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0

Something like this, where I have to work with json response, I used json4s and it path to extract the required field. Basically example code would be something like this import org.json4s._ import org.json4s.native.JsonMethods._ val body= """ { "a" : { "b" : { "url" : "http://required.com" }}} """ val requiredUrl = (parse(body) \ "a" \"b" \ "url" ...


6

If we compare the javap output of scala.collection.immutable.Set, we get for the 2.11.4: public interface scala.collection.immutable.Set<A> extends scala.collection.immutable.Iterable<A>, scala.collection.Set<A>, scala.collection.generic.GenericSetTemplate<A, scala.collection.immutable.Set>, ...


1

Don't build any expectations on order, it is not declared and it will vary between Scala versions. For example: import scala.collection.mutable.{ListMap => MutableListMap} MutableListMap("A" -> 5, "B" -> 12, "C" -> 2, "D" -> 9, "E" -> 18).foreach(println) On 2.9.1 gives: (E,18) (D,9) (C,2) (B,12) (A,5) but on 2.11.6 gives: (E,18) ...


5

This may not be a strictly Java 8/Scala library issue. It may be related to Eclipse. Which version of Eclipse are you using? This sounds somewhat like this issue in Eclipse 4.4: Java 8 generics thinks single method is ambiguous


1

Here's a couple of unmentioned differences: mapValues creates a Map that is NOT serializable, without any indication that it's just a view (the type is Map[_, _], but just try to send one across the wire). Since mapValues is just a view, every instance contains the real Map - which could be another result of mapValues. Imagine you have an actor with some ...


2

Well, I am not sure I understand the problem, but I will try to help. In .flatMap(_.split("|")) the split breaks the words of each line, and at the end it is flattened. If you don't need to flatten the result, perhaps you can use .map(_.split("|")).


3

You can accomplish this with currying def multiply(a: Int)(b: Int) = a*b myList.map(multiply(multiplier)) Or, if multiply isn't your method: val multiplyCurried = Function.curried(multiply _) myList.map(multiplyCurried(multiplier))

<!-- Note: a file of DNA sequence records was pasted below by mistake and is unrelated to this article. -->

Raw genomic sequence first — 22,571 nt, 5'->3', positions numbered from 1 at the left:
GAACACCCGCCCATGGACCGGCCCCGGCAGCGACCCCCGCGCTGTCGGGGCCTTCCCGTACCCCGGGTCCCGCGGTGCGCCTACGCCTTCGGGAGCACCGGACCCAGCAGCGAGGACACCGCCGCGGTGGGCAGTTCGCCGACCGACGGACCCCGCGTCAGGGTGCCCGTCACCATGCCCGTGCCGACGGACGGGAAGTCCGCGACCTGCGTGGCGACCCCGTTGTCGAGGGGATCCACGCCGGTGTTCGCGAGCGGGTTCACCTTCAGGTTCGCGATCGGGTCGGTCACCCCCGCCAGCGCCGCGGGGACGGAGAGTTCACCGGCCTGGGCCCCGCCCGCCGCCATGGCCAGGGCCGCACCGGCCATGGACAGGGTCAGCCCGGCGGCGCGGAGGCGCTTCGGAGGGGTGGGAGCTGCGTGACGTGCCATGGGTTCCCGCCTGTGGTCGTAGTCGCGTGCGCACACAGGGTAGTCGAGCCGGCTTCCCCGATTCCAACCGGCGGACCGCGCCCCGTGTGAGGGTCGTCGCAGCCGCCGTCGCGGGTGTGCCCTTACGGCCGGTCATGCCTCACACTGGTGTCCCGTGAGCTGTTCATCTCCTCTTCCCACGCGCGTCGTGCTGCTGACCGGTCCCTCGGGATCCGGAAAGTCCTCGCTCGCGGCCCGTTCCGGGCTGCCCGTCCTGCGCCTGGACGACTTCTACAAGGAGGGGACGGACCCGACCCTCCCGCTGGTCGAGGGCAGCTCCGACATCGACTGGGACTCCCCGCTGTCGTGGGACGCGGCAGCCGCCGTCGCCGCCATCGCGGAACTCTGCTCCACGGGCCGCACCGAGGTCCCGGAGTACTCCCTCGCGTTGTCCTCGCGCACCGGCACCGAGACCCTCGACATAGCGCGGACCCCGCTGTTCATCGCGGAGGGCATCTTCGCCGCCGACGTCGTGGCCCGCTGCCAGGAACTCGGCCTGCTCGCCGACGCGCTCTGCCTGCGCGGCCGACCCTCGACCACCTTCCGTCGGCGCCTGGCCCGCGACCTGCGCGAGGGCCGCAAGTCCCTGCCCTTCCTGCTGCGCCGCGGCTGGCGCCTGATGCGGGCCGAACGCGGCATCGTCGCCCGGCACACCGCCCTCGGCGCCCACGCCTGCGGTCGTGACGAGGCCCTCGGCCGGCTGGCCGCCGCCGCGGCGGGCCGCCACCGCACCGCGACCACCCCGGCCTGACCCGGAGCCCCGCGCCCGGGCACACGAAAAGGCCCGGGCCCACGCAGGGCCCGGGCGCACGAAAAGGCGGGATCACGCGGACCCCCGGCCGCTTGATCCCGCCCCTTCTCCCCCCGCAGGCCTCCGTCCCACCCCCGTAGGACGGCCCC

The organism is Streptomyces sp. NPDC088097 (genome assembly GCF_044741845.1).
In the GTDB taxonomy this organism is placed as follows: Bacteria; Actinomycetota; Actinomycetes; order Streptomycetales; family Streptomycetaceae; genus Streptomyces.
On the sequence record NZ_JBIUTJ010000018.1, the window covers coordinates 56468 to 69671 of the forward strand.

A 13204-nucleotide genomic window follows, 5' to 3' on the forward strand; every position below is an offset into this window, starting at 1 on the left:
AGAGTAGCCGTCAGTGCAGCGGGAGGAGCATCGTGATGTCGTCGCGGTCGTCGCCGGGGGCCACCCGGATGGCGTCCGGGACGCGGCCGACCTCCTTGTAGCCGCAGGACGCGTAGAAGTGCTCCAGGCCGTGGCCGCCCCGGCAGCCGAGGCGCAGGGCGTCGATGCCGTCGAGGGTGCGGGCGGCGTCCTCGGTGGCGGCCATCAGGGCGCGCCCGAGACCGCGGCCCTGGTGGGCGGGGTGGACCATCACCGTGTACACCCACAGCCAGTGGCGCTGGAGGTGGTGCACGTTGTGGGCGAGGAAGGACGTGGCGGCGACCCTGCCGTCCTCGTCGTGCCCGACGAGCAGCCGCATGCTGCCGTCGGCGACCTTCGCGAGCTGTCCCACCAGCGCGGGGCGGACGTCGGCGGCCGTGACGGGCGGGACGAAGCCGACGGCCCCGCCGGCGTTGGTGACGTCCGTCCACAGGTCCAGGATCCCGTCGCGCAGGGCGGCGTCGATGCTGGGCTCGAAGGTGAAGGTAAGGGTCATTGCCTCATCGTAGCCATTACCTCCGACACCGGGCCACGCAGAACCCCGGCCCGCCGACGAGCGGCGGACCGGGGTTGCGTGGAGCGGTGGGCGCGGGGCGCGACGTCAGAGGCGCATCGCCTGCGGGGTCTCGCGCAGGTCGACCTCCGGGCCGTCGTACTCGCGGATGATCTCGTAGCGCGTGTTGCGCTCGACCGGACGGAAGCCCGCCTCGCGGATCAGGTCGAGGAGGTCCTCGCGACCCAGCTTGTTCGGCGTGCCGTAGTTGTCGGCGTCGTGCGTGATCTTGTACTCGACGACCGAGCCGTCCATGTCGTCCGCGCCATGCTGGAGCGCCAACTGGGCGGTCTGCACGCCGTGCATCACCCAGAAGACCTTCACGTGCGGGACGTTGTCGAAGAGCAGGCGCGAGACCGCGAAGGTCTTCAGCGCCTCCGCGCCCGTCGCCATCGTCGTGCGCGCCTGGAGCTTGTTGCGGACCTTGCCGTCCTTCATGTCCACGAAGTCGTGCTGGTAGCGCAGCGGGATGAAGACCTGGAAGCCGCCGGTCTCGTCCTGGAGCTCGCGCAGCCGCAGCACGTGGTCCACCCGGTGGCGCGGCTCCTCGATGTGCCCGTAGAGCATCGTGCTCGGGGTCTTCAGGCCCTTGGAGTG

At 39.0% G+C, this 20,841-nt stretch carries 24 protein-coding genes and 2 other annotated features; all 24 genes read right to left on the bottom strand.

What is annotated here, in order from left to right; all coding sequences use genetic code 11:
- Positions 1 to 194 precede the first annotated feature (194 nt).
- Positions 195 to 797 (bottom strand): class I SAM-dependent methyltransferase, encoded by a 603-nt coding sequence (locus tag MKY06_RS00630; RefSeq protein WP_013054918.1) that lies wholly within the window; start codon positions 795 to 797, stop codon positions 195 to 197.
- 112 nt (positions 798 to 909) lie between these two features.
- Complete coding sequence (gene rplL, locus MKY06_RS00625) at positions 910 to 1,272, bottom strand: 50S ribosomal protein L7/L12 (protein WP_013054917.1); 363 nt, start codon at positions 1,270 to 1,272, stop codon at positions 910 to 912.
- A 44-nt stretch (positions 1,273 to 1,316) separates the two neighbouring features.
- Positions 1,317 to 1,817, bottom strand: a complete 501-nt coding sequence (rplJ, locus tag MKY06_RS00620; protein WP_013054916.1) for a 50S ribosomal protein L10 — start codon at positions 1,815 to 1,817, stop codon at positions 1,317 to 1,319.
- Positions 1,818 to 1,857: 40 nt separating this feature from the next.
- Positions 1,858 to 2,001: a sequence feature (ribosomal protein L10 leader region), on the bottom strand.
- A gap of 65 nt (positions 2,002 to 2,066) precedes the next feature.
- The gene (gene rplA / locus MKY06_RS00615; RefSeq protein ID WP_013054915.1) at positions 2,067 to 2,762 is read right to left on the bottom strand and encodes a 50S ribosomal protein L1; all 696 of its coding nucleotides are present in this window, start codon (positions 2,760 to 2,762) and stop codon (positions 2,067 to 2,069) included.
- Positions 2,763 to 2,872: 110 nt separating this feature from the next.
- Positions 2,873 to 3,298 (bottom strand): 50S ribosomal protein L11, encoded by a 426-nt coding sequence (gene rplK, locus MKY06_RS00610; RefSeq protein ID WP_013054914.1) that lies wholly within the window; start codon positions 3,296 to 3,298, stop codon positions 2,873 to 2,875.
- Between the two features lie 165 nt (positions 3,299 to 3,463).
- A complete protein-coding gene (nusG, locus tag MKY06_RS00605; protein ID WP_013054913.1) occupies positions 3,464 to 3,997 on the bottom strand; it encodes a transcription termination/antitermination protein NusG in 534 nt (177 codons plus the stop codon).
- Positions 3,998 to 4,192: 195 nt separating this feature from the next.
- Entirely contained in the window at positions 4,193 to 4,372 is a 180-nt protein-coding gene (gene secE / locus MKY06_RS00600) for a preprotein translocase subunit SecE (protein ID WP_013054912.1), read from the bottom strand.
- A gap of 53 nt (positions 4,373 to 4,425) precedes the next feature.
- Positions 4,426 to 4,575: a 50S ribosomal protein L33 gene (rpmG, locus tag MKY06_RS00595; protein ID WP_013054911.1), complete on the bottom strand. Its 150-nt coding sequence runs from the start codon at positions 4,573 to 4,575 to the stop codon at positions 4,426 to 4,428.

0

Your function should be: def multiply(a: Int) = a*multiplier or def multiply(a: Int) = a*args(0)


0

If you can pull other dependencies, you can try this scala> import com.daodecode.scalax.collection.extensions._ import com.daodecode.scalax.collection.extensions._ scala> val m1 = "key1" -> Map("subkey1" -> "a") m1: (String, scala.collection.immutable.Map[String,String]) = (key1,Map(subkey1 -> a)) scala> val m2 = "key1" -> ...


4

You are not adding to the HashSet. You are assigning to hashSet, which is perfectly fine, since hashSet is a var, not a val. Section 6.12.4 Assignment Operators of the Scala Language Specification (SLS) explains how such compound assignment operators are desugared: l ω= r (where ω is any sequence of operator characters other than <, >, ! and ...


2

Short answer You have a var so you can reassign to it. So += in this case will be translated to hashSet = hashSet + elem just like other types, as long as + is defined on them var i = 0 i += 1 i = i + 1 Details immutable.HashSeth has + method which Creates a new set with an additional element, unless the element is already present. according ...


2

Observe this: scala> var hashSet: Set[Int] = new collection.immutable.HashSet hashSet: Set[Int] = Set() scala> val set2 = hashSet + 1234 set2: scala.collection.immutable.Set[Int] = Set(1234) scala> set2 res20: scala.collection.immutable.Set[Int] = Set(1234) scala> hashSet res21: Set[Int] = Set() So nothing gets added to the immutable ...



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